To play and to pray

A review of Jeremy Begbie’s Resounding Truth

This article originally appeared in PRISM Magazine, September–October 2008, p. 41.

For several years Baker Books has been releasing titles in its “Engaging Culture” series. These in-depth explorations of particular aspects of culture—film, popular music, business, environmentalism, and more—are almost always worth reading. But the latest volume in the series, Resounding Truth: Christian Wisdom in the World of Music, by the masterful English musician and theologian Jeremy Begbie, is a tour de force.

Begbie is not as well known in the United States as he should be—though that may be about to change,  now that he has joined the faculty of Duke Divinity School to inaugurate a program in theology in the arts. His 2000 book Theology, Music and Time (Cambridge University Press), which juxtaposes music theory with some of the knottiest problems in Christian philosophy, established him as an unusually creative theological voice.

Ultimately, though, Begbie is best experienced as a performer. His lectures, to use an unsuitably boring word, are unlike anything you’d expect from a Cambridge theologian: filled with visual art, accompanied by sound clips from many different musical cultures (jazz to Prokofiev to South African township songs), and punctuated by impromptu performances at the piano, all woven together with concise and memorable explorations of Christian Scripture and theology.

No book can do justice to Begbie’s stage presence, but Resounding Truth is a good introduction to the ways he is rethinking Christian ideas about music. Begbie takes us on a whirlwind tour of “the Great Tradition,” the grand synthesis of theology and musical theory that animated Western thought from Augustine through the Middle Ages. For centuries, European Christians saw music as participating directly in a “cosmic order,” the mathematical and moral structure of the universe. This consensus was dismantled during the Reformation—with Luther, Calvin, and Zwingli embodying very different postures toward music in worship—and roundly rejected after the Enlightenment,  when music came to be seen as merely a human form of expression rather than participation in cosmic harmony.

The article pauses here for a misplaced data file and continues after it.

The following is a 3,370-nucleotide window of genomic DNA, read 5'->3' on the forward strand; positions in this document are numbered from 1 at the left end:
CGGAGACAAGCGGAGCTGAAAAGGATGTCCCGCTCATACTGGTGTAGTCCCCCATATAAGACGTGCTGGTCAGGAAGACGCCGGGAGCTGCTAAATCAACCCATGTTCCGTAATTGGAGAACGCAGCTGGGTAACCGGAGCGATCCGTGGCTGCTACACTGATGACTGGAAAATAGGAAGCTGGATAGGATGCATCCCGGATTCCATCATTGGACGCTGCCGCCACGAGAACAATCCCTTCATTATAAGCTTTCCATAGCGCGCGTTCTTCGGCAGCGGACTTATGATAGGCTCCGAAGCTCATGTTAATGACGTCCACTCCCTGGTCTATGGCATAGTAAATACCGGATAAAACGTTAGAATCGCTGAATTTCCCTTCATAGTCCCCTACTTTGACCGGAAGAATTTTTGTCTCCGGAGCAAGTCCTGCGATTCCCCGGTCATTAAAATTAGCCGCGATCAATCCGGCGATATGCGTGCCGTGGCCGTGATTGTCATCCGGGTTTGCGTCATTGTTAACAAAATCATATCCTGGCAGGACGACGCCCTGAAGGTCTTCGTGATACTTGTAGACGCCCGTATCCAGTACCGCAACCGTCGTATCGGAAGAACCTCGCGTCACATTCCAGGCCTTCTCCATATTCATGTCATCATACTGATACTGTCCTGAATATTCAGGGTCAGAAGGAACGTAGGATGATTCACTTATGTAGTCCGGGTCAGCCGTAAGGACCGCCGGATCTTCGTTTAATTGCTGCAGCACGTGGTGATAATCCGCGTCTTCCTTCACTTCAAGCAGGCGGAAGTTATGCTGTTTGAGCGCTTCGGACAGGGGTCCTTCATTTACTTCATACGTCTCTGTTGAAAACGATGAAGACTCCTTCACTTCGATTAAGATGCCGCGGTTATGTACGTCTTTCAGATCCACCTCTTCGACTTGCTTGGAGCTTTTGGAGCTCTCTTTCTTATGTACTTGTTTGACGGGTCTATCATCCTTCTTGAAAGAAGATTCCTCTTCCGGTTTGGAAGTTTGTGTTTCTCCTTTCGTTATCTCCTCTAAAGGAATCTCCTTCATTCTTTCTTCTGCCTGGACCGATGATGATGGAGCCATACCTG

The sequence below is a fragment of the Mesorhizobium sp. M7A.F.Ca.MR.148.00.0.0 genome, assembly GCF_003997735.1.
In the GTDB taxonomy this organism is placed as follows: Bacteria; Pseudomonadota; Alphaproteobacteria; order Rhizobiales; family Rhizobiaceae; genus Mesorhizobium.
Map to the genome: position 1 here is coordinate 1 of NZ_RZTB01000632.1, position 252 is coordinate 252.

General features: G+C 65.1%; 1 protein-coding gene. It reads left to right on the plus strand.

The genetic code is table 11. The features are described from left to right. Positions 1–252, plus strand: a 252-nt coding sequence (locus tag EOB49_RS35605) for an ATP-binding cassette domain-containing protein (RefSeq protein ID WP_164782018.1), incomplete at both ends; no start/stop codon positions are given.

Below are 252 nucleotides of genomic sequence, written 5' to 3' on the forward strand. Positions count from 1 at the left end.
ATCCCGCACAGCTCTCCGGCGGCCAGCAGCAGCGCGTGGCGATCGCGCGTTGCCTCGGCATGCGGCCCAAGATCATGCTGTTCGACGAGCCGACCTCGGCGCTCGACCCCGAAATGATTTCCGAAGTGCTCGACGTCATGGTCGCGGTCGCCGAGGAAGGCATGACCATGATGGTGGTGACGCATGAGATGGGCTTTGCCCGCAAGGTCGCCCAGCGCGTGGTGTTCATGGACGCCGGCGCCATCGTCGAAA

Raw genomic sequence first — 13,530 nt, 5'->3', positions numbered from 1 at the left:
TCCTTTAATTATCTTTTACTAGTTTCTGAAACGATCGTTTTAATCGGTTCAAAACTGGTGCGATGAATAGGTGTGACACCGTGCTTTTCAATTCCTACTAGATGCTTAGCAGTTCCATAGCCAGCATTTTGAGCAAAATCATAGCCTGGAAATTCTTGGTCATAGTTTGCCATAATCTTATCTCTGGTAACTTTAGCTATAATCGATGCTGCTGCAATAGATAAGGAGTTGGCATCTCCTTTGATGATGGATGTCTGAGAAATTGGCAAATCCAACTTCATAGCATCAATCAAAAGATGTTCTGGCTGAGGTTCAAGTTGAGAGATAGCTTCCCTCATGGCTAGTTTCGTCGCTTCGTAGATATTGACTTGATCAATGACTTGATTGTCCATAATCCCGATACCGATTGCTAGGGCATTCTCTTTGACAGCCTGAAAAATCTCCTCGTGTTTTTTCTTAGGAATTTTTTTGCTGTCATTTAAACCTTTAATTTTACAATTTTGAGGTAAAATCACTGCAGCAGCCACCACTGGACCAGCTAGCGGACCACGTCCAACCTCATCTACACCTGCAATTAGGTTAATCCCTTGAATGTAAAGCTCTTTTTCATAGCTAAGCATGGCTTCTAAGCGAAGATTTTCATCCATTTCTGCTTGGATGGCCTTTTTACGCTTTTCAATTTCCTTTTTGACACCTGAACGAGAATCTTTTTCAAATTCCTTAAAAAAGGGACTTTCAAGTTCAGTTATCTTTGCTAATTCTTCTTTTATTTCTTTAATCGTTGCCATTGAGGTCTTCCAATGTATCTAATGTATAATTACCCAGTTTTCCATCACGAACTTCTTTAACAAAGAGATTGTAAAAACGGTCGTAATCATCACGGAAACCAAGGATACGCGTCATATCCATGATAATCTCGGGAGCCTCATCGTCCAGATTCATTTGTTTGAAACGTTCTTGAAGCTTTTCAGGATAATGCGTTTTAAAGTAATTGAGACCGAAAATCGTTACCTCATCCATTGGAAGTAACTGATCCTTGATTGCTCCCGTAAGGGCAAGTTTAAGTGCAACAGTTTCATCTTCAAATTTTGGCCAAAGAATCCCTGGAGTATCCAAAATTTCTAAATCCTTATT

Begbie aims to revive some aspects of this Great Tradition, while recognizing that it was too ambitious in its original form. He draws our attention to three “musical theologians”—Schleiermacher,  Barth, and Bonhoeffer—and two modern “theological musicians”—Olivier Messian and James MacMillan. At the center of the book is an examination of the incomparable Johann Sebastian Bach. And after all this historical work is done, Begbie still has a third of a book left to draw some remarkable connections between music and fundamental themes of Christian faith,  like time and eternity, freedom and constraint, and the Trinity.

For better and for worse, this book sits squarely within the Western tradition of “serious” music.  So, while Begbie frequently cites female scholars, female composers and performers are no better represented here than they have been in that tradition. The exploration of non-Western music and Western popular music is similarly thin. These omissions probably say less about Begbie’s knowledge and interests, which are close to encyclopedic, than his desire to prevent this already sprawling book from bursting its seams.

But whatever its limits, this book is indispensable—not just for musicians or theologians but for anyone who wants to participate seriously in “engaging culture.”  More vividly than almost any other aspect of culture, music responds to and shapes the natural world, emerges from a long history of both performance and theory, and requires the investment of heart, soul,  mind, and strength. And so Begbie reminds us that culture is a human response to God’s creation, is always steeped in history, and is ultimately rooted in our beautiful and broken human bodies and in our hope for their redemption and recreation. There is much more to be said about nearly every page of Begbie’s book, and he will no doubt say more himself in future work. But the real measure of Resounding Truth’s value is how much it makes you want to listen, to play, to sing—and to pray.